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SOUNDBAR REVIEWS

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Filed under
Mark Fleischmann Posted: Dec 10, 2013 0 comments

Performance
Features
Ergonomics
Value
PRICE $1,299

AT A GLANCE
Plus
Well made metal bar
Wireless sub, Bluetooth
Solid performance
Minus
Pricey for a soundbar

THE VERDICT
A high-performing soundbar with HDMI connectivity and lossless-surround support.

Like a pilot fish feasting on a shark’s leftovers, the soundbar has occupied a secondary role since its inception. You might imagine a TV without a soundbar but never a soundbar without a TV. Even so, secondary doesn’t necessarily have to mean second-rate. What if your soundbar were as good at producing audio as your TV is at producing video? What if it were better than your TV?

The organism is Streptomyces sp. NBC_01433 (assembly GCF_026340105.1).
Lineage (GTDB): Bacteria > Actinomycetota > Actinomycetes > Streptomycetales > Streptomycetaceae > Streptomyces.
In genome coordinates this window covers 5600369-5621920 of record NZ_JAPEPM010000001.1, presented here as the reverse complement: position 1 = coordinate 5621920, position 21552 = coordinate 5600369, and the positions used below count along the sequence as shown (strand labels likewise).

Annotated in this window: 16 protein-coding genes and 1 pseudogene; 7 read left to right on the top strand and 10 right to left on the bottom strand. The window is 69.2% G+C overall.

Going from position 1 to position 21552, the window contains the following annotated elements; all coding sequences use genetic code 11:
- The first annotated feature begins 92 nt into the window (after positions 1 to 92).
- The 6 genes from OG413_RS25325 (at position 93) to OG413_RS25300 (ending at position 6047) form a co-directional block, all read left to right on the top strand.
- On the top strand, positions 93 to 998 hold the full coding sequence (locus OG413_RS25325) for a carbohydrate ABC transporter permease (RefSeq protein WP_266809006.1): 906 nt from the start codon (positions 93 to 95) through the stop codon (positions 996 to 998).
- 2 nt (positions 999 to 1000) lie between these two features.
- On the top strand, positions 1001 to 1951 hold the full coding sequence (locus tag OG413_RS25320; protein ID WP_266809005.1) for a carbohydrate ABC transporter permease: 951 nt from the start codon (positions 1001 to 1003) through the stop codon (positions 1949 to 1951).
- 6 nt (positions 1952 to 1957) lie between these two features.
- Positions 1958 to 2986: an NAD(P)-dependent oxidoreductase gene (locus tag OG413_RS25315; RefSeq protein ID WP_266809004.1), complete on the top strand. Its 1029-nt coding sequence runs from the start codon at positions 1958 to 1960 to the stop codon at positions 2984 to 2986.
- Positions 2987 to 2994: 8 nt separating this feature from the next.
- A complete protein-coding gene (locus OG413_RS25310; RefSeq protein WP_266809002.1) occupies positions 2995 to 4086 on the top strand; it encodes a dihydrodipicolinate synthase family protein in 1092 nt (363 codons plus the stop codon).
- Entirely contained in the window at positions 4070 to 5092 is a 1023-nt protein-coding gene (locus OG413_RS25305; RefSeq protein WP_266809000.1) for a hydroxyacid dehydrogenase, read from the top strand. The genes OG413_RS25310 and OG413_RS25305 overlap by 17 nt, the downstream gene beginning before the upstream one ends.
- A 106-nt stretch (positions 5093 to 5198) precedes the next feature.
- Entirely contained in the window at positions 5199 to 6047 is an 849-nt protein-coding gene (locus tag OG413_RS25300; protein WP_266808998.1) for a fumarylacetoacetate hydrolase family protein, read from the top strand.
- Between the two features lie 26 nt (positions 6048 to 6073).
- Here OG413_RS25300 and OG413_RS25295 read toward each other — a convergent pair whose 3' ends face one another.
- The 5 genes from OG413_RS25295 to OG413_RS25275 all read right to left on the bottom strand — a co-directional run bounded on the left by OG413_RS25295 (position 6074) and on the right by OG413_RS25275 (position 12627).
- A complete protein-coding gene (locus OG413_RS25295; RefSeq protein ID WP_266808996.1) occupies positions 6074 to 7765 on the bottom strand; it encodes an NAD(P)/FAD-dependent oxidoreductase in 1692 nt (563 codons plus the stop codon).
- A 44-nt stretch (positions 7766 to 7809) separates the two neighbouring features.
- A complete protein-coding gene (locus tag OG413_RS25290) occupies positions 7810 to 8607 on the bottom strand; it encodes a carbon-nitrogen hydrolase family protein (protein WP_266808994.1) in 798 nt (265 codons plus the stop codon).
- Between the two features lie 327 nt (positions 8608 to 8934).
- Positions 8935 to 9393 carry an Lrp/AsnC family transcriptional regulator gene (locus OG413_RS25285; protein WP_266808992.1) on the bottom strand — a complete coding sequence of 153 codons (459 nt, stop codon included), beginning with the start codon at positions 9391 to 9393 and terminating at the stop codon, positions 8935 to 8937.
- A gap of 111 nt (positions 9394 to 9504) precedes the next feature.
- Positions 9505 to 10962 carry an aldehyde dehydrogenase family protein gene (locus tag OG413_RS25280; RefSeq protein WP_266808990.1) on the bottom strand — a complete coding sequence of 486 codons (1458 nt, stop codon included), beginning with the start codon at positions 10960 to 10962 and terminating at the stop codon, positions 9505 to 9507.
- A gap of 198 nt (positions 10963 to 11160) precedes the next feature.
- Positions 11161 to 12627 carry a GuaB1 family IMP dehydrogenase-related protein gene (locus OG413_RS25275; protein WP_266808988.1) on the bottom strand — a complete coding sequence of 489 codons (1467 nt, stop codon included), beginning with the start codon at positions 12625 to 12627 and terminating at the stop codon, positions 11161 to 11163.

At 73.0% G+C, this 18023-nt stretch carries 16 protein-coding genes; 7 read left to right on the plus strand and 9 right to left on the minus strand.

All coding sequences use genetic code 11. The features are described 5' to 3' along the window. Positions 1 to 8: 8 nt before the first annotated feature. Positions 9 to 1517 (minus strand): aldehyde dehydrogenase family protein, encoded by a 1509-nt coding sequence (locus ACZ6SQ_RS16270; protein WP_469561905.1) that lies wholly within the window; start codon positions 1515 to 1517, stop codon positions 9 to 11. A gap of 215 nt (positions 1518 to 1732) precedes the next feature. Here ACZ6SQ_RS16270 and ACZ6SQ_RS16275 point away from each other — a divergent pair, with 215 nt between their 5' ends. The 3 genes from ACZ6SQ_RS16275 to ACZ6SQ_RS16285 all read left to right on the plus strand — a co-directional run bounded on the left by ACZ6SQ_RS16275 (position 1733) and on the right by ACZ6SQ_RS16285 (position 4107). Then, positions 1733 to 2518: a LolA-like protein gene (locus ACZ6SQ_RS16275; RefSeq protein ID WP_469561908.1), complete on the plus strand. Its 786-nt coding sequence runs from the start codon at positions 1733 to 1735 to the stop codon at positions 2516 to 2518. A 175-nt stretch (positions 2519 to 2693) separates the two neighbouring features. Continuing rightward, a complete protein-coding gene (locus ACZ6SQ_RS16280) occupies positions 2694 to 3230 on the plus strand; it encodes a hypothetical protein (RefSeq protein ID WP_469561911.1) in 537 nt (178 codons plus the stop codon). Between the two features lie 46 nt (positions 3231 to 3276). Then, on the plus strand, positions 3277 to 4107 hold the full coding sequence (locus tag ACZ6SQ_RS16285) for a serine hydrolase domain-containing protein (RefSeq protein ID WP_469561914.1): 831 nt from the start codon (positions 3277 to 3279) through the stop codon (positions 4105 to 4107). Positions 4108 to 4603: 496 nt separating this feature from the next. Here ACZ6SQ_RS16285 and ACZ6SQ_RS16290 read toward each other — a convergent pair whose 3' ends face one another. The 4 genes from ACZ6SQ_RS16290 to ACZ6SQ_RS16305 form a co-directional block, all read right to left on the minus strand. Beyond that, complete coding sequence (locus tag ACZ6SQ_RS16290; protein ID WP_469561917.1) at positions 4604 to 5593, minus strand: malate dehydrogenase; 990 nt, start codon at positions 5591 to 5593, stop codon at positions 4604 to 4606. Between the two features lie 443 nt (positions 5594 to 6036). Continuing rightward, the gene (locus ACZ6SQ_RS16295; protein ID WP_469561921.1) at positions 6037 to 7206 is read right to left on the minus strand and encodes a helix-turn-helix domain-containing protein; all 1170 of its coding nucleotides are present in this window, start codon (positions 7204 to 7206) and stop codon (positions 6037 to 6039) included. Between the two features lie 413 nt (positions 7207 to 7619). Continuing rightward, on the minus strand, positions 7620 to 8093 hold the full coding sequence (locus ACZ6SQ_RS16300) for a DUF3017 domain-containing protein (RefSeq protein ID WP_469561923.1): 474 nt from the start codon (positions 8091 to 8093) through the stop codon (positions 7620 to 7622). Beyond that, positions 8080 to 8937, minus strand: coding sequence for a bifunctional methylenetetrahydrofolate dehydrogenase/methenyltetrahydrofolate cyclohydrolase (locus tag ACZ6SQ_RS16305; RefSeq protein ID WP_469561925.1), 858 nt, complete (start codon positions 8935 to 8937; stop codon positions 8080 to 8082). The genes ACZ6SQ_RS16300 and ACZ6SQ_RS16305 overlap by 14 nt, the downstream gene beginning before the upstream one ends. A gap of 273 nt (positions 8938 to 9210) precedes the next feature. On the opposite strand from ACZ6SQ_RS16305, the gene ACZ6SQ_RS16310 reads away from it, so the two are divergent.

Filed under
Brent Butterworth Posted: Feb 13, 2013 0 comments

Home theater nuts can never have enough subwoofers. But the average household isn’t run by a home theater nut. Usually, the decisions about what goes into the living room are made by someone for whom audio gear is only slightly more welcome than cockroaches. For that person, even one sub may be too many.

Atlantic Technology built its PowerBar 235 soundbar precisely for households split by the conflict over good sound versus bulky audio gear. The PowerBar 235 is one of only a couple of soundbars designed to deliver satisfying bass response without a subwoofer.

Filed under
Daniel Kumin Posted: Oct 19, 2011 0 comments

I have something that I must confess: I’ve got a love/hate thing with soundbars. On the love side, these one- or two-piece, flat-panel-pandering “surround” systems have rescued tens of thousands of innocent suburbanites from the horrors of tinny TV tintinnabulation.

Filed under